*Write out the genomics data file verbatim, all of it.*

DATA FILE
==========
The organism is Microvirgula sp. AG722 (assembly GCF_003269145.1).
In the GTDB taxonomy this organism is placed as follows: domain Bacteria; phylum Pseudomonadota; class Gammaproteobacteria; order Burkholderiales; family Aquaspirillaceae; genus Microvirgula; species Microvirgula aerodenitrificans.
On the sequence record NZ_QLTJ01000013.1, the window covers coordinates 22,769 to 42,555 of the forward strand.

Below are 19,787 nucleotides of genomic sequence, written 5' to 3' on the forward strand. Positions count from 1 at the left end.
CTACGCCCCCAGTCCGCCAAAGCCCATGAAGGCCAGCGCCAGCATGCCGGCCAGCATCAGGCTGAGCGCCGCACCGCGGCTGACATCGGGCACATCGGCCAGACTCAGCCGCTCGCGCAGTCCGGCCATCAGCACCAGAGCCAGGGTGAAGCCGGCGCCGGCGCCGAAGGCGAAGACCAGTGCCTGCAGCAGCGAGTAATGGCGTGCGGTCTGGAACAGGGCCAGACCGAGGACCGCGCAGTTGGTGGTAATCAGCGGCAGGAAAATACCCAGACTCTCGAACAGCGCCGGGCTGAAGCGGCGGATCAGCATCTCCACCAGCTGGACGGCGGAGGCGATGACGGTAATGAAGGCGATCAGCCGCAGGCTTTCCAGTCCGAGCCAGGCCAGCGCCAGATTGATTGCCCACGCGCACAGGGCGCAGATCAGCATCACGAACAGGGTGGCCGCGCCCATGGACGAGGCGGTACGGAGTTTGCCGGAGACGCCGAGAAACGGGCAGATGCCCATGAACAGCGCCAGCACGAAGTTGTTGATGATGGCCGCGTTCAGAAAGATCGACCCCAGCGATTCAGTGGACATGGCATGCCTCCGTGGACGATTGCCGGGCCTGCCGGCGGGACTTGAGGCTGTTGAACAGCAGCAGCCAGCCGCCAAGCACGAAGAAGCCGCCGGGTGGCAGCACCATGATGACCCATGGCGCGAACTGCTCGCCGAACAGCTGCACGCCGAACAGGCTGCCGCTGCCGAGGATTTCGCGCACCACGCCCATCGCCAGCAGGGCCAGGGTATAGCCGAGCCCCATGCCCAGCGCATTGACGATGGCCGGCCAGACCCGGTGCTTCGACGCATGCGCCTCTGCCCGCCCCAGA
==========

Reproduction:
The organism is Microvirgula sp. AG722 (assembly GCF_003269145.1).
In the GTDB taxonomy this organism is placed as follows: domain Bacteria; phylum Pseudomonadota; class Gammaproteobacteria; order Burkholderiales; family Aquaspirillaceae; genus Microvirgula; species Microvirgula aerodenitrificans.
On the sequence record NZ_QLTJ01000013.1, the window covers coordinates 22,769 to 42,555 of the forward strand.

Below are 19,787 nucleotides of genomic sequence, written 5' to 3' on the forward strand. Positions count from 1 at the left end.
CTACGCCCCCAGTCCGCCAAAGCCCATGAAGGCCAGCGCCAGCATGCCGGCCAGCATCAGGCTGAGCGCCGCACCGCGGCTGACATCGGGCACATCGGCCAGACTCAGCCGCTCGCGCAGTCCGGCCATCAGCACCAGAGCCAGGGTGAAGCCGGCGCCGGCGCCGAAGGCGAAGACCAGTGCCTGCAGCAGCGAGTAATGGCGTGCGGTCTGGAACAGGGCCAGACCGAGGACCGCGCAGTTGGTGGTAATCAGCGGCAGGAAAATACCCAGACTCTCGAACAGCGCCGGGCTGAAGCGGCGGATCAGCATCTCCACCAGCTGGACGGCGGAGGCGATGACGGTAATGAAGGCGATCAGCCGCAGGCTTTCCAGTCCGAGCCAGGCCAGCGCCAGATTGATTGCCCACGCGCACAGGGCGCAGATCAGCATCACGAACAGGGTGGCCGCGCCCATGGACGAGGCGGTACGGAGTTTGCCGGAGACGCCGAGAAACGGGCAGATGCCCATGAACAGCGCCAGCACGAAGTTGTTGATGATGGCCGCGTTCAGAAAGATCGACCCCAGCGATTCAGTGGACATGGCATGCCTCCGTGGACGATTGCCGGGCCTGCCGGCGGGACTTGAGGCTGTTGAACAGCAGCAGCCAGCCGCCAAGCACGAAGAAGCCGCCGGGTGGCAGCACCATGATGACCCATGGCGCGAACTGCTCGCCGAACAGCTGCACGCCGAACAGGCTGCCGCTGCCGAGGATTTCGCGCACCACGCCCATCGCCAGCAGGGCCAGGGTATAGCCGAGCCCCATGCCCAGCGCATTGACGATGGCCGGCCAGACCCGGTGCTTCGACGCATGCGCCTCTGCCCGCCCCAGA